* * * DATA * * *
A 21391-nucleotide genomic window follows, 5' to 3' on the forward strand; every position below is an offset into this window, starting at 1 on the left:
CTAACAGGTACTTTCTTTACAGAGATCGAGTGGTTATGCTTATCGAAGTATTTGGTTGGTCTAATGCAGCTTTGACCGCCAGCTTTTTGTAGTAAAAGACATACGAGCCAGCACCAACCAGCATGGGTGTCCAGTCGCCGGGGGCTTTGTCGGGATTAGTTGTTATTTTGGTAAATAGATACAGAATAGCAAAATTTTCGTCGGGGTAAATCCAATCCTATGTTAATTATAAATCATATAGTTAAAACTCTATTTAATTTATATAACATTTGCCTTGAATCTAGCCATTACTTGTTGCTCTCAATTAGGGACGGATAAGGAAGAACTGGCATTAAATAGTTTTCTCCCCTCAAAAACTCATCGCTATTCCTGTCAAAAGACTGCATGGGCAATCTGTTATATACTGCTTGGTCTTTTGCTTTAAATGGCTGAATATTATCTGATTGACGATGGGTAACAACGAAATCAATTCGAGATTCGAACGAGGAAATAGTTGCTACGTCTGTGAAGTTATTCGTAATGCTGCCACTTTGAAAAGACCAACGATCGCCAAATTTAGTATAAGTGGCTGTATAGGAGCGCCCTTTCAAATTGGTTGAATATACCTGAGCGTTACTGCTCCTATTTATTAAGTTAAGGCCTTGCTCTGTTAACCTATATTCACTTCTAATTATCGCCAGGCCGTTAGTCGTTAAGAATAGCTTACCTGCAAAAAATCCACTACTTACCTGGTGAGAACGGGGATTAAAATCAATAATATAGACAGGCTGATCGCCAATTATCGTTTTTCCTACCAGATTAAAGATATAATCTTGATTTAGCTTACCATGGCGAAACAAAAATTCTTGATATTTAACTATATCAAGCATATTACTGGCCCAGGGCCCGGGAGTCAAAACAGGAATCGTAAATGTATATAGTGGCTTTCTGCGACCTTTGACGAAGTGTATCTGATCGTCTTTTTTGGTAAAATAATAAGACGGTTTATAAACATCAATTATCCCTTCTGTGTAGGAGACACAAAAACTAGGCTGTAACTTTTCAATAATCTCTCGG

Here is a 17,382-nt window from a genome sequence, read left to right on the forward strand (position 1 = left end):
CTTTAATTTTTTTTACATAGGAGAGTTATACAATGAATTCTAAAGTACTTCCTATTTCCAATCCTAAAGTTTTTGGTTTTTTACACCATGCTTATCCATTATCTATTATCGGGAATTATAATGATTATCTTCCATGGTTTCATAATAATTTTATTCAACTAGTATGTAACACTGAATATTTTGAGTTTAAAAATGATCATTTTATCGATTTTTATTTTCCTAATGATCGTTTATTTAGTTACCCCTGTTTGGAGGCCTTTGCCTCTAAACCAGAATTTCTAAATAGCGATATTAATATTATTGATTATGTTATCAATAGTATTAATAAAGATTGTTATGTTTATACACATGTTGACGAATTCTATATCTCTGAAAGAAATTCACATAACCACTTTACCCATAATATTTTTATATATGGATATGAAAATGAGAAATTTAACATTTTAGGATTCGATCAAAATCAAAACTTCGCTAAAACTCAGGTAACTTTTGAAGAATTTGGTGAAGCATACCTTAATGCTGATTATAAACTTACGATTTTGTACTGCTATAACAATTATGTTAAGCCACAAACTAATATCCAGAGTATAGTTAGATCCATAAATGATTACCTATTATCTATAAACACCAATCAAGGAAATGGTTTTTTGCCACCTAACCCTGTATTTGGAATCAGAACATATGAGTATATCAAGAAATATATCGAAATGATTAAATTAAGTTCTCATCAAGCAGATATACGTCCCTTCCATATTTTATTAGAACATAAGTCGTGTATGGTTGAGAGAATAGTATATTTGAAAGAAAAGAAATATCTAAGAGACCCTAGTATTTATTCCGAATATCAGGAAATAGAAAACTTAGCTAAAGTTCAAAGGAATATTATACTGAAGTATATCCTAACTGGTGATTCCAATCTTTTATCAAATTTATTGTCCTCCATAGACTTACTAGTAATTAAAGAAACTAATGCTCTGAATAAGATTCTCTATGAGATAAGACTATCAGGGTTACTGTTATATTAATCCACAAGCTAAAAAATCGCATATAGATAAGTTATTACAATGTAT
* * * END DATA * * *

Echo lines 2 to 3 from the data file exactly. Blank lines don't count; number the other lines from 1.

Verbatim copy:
CTAACAGGTACTTTCTTTACAGAGATCGAGTGGTTATGCTTATCGAAGTATTTGGTTGGTCTAATGCAGCTTTGACCGCCAGCTTTTTGTAGTAAAAGACATACGAGCCAGCACCAACCAGCATGGGTGTCCAGTCGCCGGGGGCTTTGTCGGGATTAGTTGTTATTTTGGTAAATAGATACAGAATAGCAAAATTTTCGTCGGGGTAAATCCAATCCTATGTTAATTATAAATCATATAGTTAAAACTCTATTTAATTTATATAACATTTGCCTTGAATCTAGCCATTACTTGTTGCTCTCAATTAGGGACGGATAAGGAAGAACTGGCATTAAATAGTTTTCTCCCCTCAAAAACTCATCGCTATTCCTGTCAAAAGACTGCATGGGCAATCTGTTATATACTGCTTGGTCTTTTGCTTTAAATGGCTGAATATTATCTGATTGACGATGGGTAACAACGAAATCAATTCGAGATTCGAACGAGGAAATAGTTGCTACGTCTGTGAAGTTATTCGTAATGCTGCCACTTTGAAAAGACCAACGATCGCCAAATTTAGTATAAGTGGCTGTATAGGAGCGCCCTTTCAAATTGGTTGAATATACCTGAGCGTTACTGCTCCTATTTATTAAGTTAAGGCCTTGCTCTGTTAACCTATATTCACTTCTAATTATCGCCAGGCCGTTAGTCGTTAAGAATAGCTTACCTGCAAAAAATCCACTACTTACCTGGTGAGAACGGGGATTAAAATCAATAATATAGACAGGCTGATCGCCAATTATCGTTTTTCCTACCAGATTAAAGATATAATCTTGATTTAGCTTACCATGGCGAAACAAAAATTCTTGATATTTAACTATATCAAGCATATTACTGGCCCAGGGCCCGGGAGTCAAAACAGGAATCGTAAATGTATATAGTGGCTTTCTGCGACCTTTGACGAAGTGTATCTGATCGTCTTTTTTGGTAAAATAATAAGACGGTTTATAAACATCAATTATCCCTTCTGTGTAGGAGACACAAAAACTAGGCTGTAACTTTTCAATAATCTCTCGG

Here is a 17,382-nt window from a genome sequence, read left to right on the forward strand (position 1 = left end):